Tornadoes Sweep Across the South

While the so-called Tornado Alley gets most of the attention, the truth is that tornadoes can strike virtually anywhere in the U.S.

As the cold weather that’s been covering the country begins to recede and give way to the warmth of the springtime, these two conflicting currents collide in many parts of the country, and thus begins Tornado season. On average, the majority of twisters spring to life between April and June, however, these natural disasters can strike at any time of the year.

With all of the complexities involved in operating a business, owners and managers need all the help they can get by having a broker there who’s not only knowledgeable about the risks associated with tornadoes, but also with how to prepare in case the unfortunate happens and a catastrophe hits.

When disaster strikes
Collectively, damages caused by tornadoes lead to an average of $1.1 billion in property losses per year, destroying businesses, residential communities and industrial structures alike, the Insurance Institute for Business & Home Safety reported. With more than 1,200 tornadoes touching down each year, according to The National Severe Storms Laboratory, that averages out to more than three twisters per day per year.

Not surprisingly then, the costs to businesses and property owners is quite high. According to the Insurance Information Institute, at 39.1 percent of all insured U.S. catastrophe losses between 1995 and 2014, tornadoes are the second costliest natural disaster, with a reported $154.9 billion in damages. Further, total insured losses from tornadoes/thunderstorms increased $10.3 billion during 2014 to hit $12.3 billion, marking the fourth costliest year on record.

Although the central portion of the U.S. has the notorious distinction of being known as Tornado Alley, twisters are a potential threat to just about any location in the country. The recent string of losses and property damage from a series of tornadoes cutting a swath across large stretches of the South tragically illustrates this point.

On Feb. 24, 2016, a severe storm system swept across the East Coast, hitting the farming town of Waverly, Virginia. According to the Richmond Times-Dispatch, the storm caused a reported 20 tornadoes and led to an estimated $1.6 million in losses, with some experts predicting the final tally will be as high as $2.5 million.

A day later, a tornado ripped through the small town of Convent, Louisiana, causing serious damage to the Sugar Hill RV Park and destroying more than 100 buildings, AccuWeather reported.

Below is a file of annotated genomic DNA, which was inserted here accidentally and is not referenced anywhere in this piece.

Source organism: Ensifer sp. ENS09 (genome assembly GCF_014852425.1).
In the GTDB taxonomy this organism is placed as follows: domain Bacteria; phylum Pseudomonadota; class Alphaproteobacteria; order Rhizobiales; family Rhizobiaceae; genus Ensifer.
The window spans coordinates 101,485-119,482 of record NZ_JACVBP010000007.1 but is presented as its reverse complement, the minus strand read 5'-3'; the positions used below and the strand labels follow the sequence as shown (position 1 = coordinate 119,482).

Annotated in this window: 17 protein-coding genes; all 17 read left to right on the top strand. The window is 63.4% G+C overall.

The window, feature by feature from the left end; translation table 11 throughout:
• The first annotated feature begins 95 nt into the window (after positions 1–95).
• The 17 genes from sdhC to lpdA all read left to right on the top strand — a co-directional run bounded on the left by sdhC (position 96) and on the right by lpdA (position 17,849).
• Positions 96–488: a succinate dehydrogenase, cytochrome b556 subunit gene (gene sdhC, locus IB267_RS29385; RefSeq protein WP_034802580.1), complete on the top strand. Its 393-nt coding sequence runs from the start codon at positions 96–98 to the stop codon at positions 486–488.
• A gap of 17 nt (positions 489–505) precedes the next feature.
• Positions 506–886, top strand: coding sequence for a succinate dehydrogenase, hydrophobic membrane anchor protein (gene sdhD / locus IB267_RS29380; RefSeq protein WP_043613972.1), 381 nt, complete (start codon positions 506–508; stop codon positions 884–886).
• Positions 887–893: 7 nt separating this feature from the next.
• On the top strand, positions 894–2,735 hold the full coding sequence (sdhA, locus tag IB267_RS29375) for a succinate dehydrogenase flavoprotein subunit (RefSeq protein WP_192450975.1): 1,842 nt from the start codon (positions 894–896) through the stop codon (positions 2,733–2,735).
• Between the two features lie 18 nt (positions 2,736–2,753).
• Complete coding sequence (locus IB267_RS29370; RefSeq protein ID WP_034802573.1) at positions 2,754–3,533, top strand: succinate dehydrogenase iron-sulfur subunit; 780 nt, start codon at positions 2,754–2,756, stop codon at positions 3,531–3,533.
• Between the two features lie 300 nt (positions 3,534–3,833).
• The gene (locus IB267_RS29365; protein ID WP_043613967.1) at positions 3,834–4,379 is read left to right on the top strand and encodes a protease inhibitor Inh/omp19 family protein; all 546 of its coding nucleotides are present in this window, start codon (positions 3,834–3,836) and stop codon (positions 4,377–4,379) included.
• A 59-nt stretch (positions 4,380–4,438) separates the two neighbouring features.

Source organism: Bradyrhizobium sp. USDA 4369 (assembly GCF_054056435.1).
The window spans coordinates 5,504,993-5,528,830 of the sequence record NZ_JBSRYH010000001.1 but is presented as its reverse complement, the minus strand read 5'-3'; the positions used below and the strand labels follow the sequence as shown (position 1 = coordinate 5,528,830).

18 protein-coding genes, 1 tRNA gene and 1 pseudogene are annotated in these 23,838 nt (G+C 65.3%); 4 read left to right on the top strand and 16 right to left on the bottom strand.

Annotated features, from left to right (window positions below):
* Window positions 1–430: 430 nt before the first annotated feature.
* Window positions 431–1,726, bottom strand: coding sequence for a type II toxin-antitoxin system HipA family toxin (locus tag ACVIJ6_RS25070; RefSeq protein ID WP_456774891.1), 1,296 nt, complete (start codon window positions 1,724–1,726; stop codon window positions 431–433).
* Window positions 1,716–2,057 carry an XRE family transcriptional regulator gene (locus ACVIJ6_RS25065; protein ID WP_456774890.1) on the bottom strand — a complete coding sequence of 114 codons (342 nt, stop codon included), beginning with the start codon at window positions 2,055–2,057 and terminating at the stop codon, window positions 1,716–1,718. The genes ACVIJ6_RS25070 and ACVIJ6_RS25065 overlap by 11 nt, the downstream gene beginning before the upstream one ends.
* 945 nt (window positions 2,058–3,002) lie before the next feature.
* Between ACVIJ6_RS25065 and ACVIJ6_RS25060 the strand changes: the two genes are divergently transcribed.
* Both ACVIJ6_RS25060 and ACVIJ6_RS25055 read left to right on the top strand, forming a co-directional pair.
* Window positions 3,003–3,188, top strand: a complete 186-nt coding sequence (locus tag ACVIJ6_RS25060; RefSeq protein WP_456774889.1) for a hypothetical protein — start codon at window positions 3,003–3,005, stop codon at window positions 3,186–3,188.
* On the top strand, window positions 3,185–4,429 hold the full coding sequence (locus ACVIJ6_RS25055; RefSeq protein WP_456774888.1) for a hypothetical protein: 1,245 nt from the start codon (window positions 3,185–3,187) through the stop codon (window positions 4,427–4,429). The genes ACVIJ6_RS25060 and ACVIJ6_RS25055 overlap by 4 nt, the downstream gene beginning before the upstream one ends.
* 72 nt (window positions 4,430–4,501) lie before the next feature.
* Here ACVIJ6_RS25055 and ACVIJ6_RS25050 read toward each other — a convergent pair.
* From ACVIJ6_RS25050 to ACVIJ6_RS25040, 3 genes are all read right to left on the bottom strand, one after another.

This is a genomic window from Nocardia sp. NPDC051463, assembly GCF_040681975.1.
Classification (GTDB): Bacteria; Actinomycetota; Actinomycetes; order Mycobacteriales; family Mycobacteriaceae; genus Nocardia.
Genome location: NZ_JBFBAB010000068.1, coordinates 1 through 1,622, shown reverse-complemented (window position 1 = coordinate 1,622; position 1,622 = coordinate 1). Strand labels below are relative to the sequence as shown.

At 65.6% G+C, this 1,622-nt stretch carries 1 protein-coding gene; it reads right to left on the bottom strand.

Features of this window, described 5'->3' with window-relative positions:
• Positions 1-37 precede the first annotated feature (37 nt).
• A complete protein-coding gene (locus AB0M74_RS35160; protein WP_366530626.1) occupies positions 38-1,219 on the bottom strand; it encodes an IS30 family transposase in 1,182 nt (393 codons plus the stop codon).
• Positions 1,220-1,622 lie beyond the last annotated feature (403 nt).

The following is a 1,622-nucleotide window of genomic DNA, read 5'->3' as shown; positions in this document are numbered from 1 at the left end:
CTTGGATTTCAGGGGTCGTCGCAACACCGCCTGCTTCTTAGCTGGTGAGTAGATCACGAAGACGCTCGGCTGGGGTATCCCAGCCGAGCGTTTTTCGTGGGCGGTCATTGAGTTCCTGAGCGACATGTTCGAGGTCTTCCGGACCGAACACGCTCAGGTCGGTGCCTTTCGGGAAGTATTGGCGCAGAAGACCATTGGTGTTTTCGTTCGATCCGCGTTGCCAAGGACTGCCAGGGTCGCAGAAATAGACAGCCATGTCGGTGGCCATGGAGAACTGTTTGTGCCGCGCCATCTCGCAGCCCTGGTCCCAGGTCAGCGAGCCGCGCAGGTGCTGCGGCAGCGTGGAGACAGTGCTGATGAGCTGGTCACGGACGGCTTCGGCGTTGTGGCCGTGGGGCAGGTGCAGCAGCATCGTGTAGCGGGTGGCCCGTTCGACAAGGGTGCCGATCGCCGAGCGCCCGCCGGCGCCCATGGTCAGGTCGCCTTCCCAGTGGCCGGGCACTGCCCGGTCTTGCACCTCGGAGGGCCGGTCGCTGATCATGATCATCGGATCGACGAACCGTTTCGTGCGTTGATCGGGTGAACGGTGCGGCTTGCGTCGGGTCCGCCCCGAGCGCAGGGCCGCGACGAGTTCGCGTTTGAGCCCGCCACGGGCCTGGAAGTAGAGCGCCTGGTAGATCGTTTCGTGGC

At the same time nearly two dozen tornadoes hit the area around Pensacola, Florida, and destroyed numerous structures, including 24 units in a nearby apartment complex, according to the source.

“There was a lot of energy with this system that brought the severe weather into the Gulf Coast,” explained Courtney Spamer, meteorologist at AccuWeather. “The collision of the cool air diving down into the Plains and the warm Gulf air made for a springlike system, a setup more akin to larger systems that hit in March and April.”

With tornadoes also hitting Mississippi and South Carolina, the extreme weather system striking so early in the season can be a harbinger for what’s to come once tornado season swings into full force during the spring months.

Businesses, community associations and other organizations need to have the right insurance coverages in place to protect against any potential losses.Businesses, community associations and other organizations need to have the right insurance coverages in place to protect against any potential losses caused by a tornado.

Being prepared
If you’re a broker, you’ll want to help your clients obtain the highest quality insurance coverages to ensure financial peace of mind in the event that a natural disaster like a tornado hits. Tornadoes can strike virtually any portion of the U.S., so it’s best to have an emergency plan in place.

“Tornadoes can strike virtually any portion of the U.S., so it’s best to have an emergency plan in place.”

Working with business owners and property management associations, insurance brokers and agents can assess the likelihood of a tornado striking the location. Knowing the probabilities and risks associated with operating in areas situated within a heightened tornado area is important for minimizing the exposure to risks. Next, after preparing and disseminating an emergency plan, owners and managers should work with employees, staff or residents to ensure everyone understands and is prepared for the natural-disaster response procedure.

When appropriate, it can be wise to implement tornado drills. Be sure all employees or residents know a drill will be happening before trying it. The drill should be a practice run of what it takes to make sure everyone knows the safest place in the building, whether that be the basement, or other windowless interior room such as a bathroom, hallway or closet.

Partnering with McGowan
No matter how prepared any company or management association is, tornadoes can still cause a considerable amount of destruction. Apartment complexes, trailer parks and other community associations have a higher risk exposure for these types of natural disasters and need the added protections afforded by robust CAT property insurance.

Brokers seeking out the best insurance packages for businesses that need coverage for tornadoes should consider partnering with McGowan Risk Specialists. With specially designed insurance packages that cover all other perils, such as flood, tornado, hurricane and storm damage, business owners can ensure their property, including equipment and inventory, is protected. Brokers who partner with McGowan Risk Specialists gain access to wholesale insurance products tailored to mitigate the unique risks facing businesses, community associations and other organizations.